Archive for July 27th, 2012

Friday, July 27, 2012

Regent Street Flag Incident: Taiwanese Press Review

CNA [July 27]

[Reacting to] the pushed removal of the Republic of China’s flag at London’s Regent Street, former ROC Vice President Vincent Siew said that if cross-strait relations should continue to relax and improve, Taiwan needed to be treated reasonably within the international community, and not be unjustifiably suppressed.



Siew told this CNA reporter in London that he only learned about this matter after he landed in London on Wednesday. Cross-strait relations had relaxed and improved over the past few years. If this should be further implemented, Taiwan should not be unjustifiably suppressed in the international community. Compatriots expected a display of good intentions.


He said that the British media had covered the issue broadly, and hoped that the British people and the international community would attach importanc to and understand the feelings of the Taiwanese about the change of the flag. The straightforward way Taiwan’s representative in Britain, Shen Lyushun, had handled the issue also deserved praise.



CNA / Radio Taiwan International (RTI) [July 27]


Vincent Siew and his wife are attending today’s opening ceremony at the invitation of Acer company, one of the sponsors of the game, and will also watch competitions and visit sporting venues during their stay.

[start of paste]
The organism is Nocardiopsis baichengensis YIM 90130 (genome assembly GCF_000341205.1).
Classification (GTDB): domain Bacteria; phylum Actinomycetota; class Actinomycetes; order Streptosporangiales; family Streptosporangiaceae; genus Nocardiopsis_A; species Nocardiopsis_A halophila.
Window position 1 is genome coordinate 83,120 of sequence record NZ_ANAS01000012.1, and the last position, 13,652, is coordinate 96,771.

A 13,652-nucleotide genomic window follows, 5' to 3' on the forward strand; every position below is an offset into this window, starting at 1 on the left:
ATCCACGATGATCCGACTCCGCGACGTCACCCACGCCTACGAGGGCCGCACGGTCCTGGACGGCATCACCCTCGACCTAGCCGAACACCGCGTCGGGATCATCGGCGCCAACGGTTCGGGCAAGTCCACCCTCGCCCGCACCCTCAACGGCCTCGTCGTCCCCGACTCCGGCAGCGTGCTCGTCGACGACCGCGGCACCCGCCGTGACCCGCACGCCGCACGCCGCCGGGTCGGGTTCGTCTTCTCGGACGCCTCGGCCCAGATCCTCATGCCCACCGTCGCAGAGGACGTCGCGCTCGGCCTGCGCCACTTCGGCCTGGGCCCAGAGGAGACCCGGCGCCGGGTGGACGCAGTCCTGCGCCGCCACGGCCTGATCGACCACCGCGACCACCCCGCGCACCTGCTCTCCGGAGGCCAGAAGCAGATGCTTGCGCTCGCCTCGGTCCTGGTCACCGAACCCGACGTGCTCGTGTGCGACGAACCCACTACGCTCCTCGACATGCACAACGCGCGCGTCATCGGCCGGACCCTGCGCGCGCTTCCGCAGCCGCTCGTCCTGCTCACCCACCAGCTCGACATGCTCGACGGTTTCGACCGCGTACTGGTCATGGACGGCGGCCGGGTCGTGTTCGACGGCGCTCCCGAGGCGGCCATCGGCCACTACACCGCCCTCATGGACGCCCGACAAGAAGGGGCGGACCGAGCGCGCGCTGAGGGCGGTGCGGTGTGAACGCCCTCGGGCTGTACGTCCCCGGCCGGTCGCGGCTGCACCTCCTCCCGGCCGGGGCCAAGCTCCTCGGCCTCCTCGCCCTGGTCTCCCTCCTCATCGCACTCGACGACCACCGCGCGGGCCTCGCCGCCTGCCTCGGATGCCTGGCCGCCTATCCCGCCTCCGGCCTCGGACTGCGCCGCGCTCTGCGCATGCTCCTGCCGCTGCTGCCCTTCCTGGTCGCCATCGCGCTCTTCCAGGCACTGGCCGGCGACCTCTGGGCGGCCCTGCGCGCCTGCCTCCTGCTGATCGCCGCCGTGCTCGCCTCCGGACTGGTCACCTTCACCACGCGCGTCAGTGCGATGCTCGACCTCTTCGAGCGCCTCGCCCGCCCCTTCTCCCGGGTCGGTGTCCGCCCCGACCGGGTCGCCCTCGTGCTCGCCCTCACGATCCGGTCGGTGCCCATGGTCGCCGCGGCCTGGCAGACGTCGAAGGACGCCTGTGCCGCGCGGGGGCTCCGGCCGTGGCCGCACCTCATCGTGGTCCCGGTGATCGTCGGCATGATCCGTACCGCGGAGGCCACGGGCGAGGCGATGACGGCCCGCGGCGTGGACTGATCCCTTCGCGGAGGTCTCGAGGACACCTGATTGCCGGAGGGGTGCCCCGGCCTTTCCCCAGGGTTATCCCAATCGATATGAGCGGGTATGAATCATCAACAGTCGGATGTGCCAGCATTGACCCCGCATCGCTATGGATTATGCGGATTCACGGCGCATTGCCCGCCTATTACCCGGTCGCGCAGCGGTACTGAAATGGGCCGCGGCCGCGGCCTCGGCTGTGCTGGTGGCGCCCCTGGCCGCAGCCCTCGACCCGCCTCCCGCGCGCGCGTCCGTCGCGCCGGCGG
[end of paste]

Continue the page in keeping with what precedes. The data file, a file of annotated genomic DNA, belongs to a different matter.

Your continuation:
UDN[July 28]

Concerning the Republic of China flag which was removed at Regent Street, people at home and abroad have started patriotic flag movements, and president Ma instructed the foreign ministry to explore the issue. Foreign-ministry spokesperson Hsia Chi-chang [Steve Hsia] said that this [the removal of the flag] was the spontaneous decision of the [Regent Street] business people. The foreign ministry would continue to communicate and explain, and strive for the flag to be put back, and also to be flown at other appropriate places in London.


Concerning the photos of the flag in Regent Street, compatriots and tourists had taken photos during the past days, and started a patriotic movement. Presidential spokesman Fan Chiang Tai-chi said that president Ma was touched. Fan Chiang Tai-chi said that the flag’s removal by business people in London and the entire issue’s situation weren’t clear yet. President Ma had instructed the foreign ministry to explore, and if it was confirmed that the issue was related to pressure from mainland China, this would be no helpful development, and our side would express its serious and principled position to mainland China.


Fan Chiang Tai-chi said that in recent years, cross-strait relations had gradually relaxed, and [the presidential office] had promoted “flexible diplomacy” which had opened windows of opportunity and led to some concrete effects which hadn’t been feasible before. However, the problems of previous decades could not be solved overnight, and the future would continue to hold many problems that needed to be overcome. This was precisely why the [presidential] office would continue to exert efforts on broadening [Taiwan’s] international space.